Sticking to snakes for one more shot - I photographed this Water Snake catch a Catfish, pull it out of the water and try to eat it.  It couldn't swallow the fish because it was too big but for over an hour I watched it try.  It was one of those rare moments in nature one gets to witness and I am deeply grateful for having the opportunity to see, photograph and video this episode.  It was truly a bizarre thing to witness.  Shot in the Adirondacks of New York, it was a blistering hot day near the end of June.  I was with my children fishing when this happened.  Believe it or not, I had considered not bringing my camera with me because the light was so bad and I figured I'd be too occupied with hooking worms and supervising my kids fishing to do any kind of shooting.


Every year I do a winter shoot in the Adirondacks.  Not every winter is loaded with snow and this particular one was rather mild.  However, as a weather front moved through, I managed to create a few interesting images at the Crown Point Fort ruins.  It's an interesting locale.  This wide shot with its foreboding tones made for an interesting mood.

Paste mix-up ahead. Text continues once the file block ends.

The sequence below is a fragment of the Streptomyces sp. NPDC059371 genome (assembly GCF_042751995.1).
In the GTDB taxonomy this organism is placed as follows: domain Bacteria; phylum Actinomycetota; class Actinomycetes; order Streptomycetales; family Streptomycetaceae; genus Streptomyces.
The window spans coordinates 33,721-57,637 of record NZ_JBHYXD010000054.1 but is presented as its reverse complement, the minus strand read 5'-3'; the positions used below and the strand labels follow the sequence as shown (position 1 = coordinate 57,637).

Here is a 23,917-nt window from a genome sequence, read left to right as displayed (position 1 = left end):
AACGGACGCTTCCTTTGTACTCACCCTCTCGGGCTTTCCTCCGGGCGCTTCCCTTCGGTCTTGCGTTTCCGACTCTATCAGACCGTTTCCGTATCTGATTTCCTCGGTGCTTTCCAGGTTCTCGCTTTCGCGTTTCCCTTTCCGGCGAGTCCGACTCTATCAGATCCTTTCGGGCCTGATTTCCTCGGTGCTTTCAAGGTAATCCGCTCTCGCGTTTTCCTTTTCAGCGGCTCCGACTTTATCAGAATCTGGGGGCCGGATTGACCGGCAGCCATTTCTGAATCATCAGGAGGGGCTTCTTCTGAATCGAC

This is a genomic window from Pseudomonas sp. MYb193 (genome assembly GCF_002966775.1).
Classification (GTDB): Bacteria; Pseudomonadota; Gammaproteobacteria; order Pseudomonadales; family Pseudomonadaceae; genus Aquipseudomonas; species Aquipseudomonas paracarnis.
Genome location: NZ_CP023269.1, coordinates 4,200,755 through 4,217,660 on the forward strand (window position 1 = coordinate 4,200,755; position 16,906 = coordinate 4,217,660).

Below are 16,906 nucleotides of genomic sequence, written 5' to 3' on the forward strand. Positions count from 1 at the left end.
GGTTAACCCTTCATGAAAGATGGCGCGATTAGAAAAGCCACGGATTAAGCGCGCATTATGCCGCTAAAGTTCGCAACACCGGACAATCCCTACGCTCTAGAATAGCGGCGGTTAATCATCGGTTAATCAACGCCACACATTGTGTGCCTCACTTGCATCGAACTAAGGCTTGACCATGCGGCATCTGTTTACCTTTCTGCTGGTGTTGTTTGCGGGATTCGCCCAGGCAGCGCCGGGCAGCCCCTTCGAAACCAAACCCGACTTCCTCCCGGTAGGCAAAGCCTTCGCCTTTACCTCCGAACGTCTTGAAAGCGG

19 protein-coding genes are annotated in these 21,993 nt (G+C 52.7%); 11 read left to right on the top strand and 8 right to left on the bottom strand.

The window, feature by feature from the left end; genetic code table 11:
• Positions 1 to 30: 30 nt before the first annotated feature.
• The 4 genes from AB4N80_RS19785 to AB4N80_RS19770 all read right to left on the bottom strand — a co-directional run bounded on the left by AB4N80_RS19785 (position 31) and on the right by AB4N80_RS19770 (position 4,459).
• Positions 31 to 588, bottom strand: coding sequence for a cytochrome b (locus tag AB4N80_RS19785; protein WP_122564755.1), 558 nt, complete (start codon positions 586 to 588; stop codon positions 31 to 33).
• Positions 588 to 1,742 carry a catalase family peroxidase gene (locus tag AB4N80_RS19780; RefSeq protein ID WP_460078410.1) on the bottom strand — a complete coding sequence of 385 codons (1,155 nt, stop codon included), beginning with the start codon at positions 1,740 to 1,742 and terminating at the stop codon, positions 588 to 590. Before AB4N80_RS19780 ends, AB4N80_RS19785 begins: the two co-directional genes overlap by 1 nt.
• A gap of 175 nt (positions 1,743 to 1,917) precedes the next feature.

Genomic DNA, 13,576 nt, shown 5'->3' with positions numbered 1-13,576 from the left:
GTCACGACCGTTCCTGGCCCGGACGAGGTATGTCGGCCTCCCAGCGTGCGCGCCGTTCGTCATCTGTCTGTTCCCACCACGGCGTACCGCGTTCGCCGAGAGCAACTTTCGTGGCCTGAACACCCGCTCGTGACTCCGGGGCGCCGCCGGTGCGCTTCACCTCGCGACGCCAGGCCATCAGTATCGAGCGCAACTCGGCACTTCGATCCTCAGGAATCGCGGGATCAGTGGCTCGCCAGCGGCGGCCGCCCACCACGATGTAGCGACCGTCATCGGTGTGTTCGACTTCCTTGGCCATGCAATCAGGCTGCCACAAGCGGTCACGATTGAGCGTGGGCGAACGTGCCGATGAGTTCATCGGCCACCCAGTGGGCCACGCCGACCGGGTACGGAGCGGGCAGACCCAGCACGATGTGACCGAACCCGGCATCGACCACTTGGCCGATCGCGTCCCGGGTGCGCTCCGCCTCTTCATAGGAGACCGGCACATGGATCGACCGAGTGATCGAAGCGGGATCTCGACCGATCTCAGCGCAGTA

Another location I enjoy photographing is Maine.  The rocky coast offers a plethora of interesting images to create.  One of the things I really enjoy are the drastic tide changes.  This image was shot at low tide.  The water is on the other side of the island.  Where I am standing to take this shot, the water is about four feet deep at high tide.